gas may provide eco-friendly alternative for grain storage
Scientists at the Purdue University in the US have discovered that ozone gas can
eliminate insects in grain storage facilities without harming food quality or
the gas is being touted as a fumigant alternative in response to an international
treaty banning the use of ozone-layer harming chemicals currently used to rid
food storage facilities of insects. When ozone is used for killing grain insects,
it lasts for a very short period of time without damaging the environment or the
grain, the Purdue scientists report in the January issue of the Journal of Stored
THE SHELF-LIFE OF CHEESES
Oresund Food Excellence
cheeses packed in material made from biobased polymers which will give
an extended shelf-life may become a reality within short. A research
called ³?, taking place at The Royal Veterinary and
(KVL) in Copenhagen as well as other institutes and
companies in Europe, continues
to show promising results. It is working
towards a new approach to the use
of oxygen scavengers, and other
preservatives, as active, protective agents
in a new biobased packaging
material made from polylactate (PLA). The material
is based on lactic acid,
produced from lactic acid bacteria from corn. The
objective is to extend the
shelf-life of cheese from 2-3 months up to 9 months.
extension of shelf-life does not require more food additives in the
itself. The project concentrates on the packaging material.
Biobased food packaging
materials are materials derived from renewable
sources and these materials
can be used for food applications.
?Cheese is a living product, which soaks
in oxygen and sends out carbon
dioxide. This combination often means that the
cheese blows up and thereby
it is easier to puncture the packaging. With the
biobased packaging, more
carbon dioxide can ooze out and prevent the cheese
from blowing up,?says
Vibeke Kistrup Haugaard (KVL) from the group of researchers
involved in the
The new technology developed, and knowledge obtained
from the Biopack
project, will also be applicable in other bio packaging concepts.
impact of the research results is substantial. Extended shelf life
potential for overseas exports. Moreover, it leads to an extension
of the shelf-life
after opening the packaging material at home, because of
of the active components in the packaging. This will
reduce the growth of moulds
and development of rancid taste. Additionally,
substituting fossil plastic
materials by renewable biobased polymers may
benefit the environment and at
the same time improve the utilization of
project is to be completed in August 2004.
COLI O157 TEST RECEIVES AOAC CERTIFICATION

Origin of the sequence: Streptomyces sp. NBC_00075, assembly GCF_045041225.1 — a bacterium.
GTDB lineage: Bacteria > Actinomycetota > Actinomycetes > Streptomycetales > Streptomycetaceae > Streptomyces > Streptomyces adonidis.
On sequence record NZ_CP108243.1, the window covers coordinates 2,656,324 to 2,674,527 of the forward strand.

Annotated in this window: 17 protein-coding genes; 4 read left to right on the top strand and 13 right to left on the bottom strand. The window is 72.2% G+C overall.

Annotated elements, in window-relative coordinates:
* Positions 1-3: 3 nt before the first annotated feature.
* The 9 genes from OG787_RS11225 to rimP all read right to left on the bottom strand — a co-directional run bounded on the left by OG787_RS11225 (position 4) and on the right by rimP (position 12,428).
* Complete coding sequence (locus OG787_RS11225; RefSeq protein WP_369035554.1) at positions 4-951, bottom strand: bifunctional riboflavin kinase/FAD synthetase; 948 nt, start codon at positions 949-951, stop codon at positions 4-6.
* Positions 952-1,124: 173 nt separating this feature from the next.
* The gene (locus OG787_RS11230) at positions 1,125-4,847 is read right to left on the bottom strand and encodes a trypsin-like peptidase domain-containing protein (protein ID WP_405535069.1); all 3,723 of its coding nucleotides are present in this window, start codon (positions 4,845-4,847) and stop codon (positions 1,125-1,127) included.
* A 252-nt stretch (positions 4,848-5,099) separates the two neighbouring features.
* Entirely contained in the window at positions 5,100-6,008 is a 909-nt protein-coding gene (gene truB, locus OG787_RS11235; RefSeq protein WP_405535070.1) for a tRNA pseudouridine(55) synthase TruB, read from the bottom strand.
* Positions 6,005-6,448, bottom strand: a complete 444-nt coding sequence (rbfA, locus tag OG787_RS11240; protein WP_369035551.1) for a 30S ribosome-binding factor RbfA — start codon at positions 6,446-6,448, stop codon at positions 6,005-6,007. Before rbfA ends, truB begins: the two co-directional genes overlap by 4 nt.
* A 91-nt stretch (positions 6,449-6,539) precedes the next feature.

GAITHERSBURG, Md.-- IGEN
International, Inc. announced today that its
PATHIGEN E. coli O157 test, based
on the Company's proprietary ORIGEN(R)
technology, has earned the Performance
Tested Method certificate of the AOAC
Research Institute (AOAC RI).
FIRM GOES OFF TO MARKET
Officials with Bio-ID Diagnostic Inc. were
cited as saying that genetic
fingerprinting of microbial organisms can offer
the food industry and
consumers better assurance that there are no dangerous
pathogens in our food
supply, and that the company is ready to take its patented
technology to the commercial marketplace.
Test to Detect E. coli in Meat
Diagnostics Inc. (Nasdaq: SDIX), a leading provider of antibody products and analytical
test kits for the food safety and water quality markets, today announced the completion
of evaluations performed by major independent laboratories on SDI's RapidChek(R)
test for E. coli O157.
updates hygiene software
The new multilingual version allows users
to work in English, Spanish, Italian, French or German ?and the language can be
selected at the touch of a button. The original software in English was launched
18 months ago
clothes filter out cholera
old saris to filter drinking water collected from rivers and ponds has halved
the number of cholera cases in remote Bangladeshi villages.
clean drinking water
Filtering drinking water from rivers and ponds through
a folded piece of cotton cloth could cut disease by half in cholera-plagued countries,
a new field study suggests.
E. coli Test Results: Updated January 27, 2003
dangers of food poisoning and poor hygiene will be tackled during a short course
Wreake Valley Community College, in Parkstone Road, Syston, has
a few places left on a one-day basic food hygiene course. It will be held on Saturday,
Anyone interested in attending should call 0116 260 0071 for more
Meat Plants Must Do More Against E.Coli
(Reuters) Source: By Randy Fabi
- About 60 percent of the largest U.S. meat plants failed to meet federal food
safety regulations for preventing a deadly E. coli bacteria in their products,
the U.S. Agriculture Department said on Tuesday.
The new information, coming
after a series of massive meat recalls last year linked to scores of illnesses,
shows that companies need to do more to keep food safe, consumer groups said.
Top of Document¡©
In September, the USDA ordered all U.S. beef slaughter and
grinding plants to reexamine their food safety systems after inspectors discovered
E. coli 0157:H7 was more prevalent in meat than previously thought. A preliminary
review of these reassessments found 60 percent of 35 large meat plants did not
meet federal food safety regulations, USDA officials said. The USDA said it was
the first examination of the so-called Hazard Analysis and Critical Control Point
system, better known as HACCP, that was implemented in the late 1990s as a way
for companies to set food safety checkpoints throughout the plant.However, the
USDA downplayed the findings, saying consumers should not be alarmed. "They
were scientific and design issues and not direct food safety issues," said
Garry McKee, administrator for USDA's Food Safety and Inspection Service. For
example, many plants cannot verify that their food safety systems do prevent E.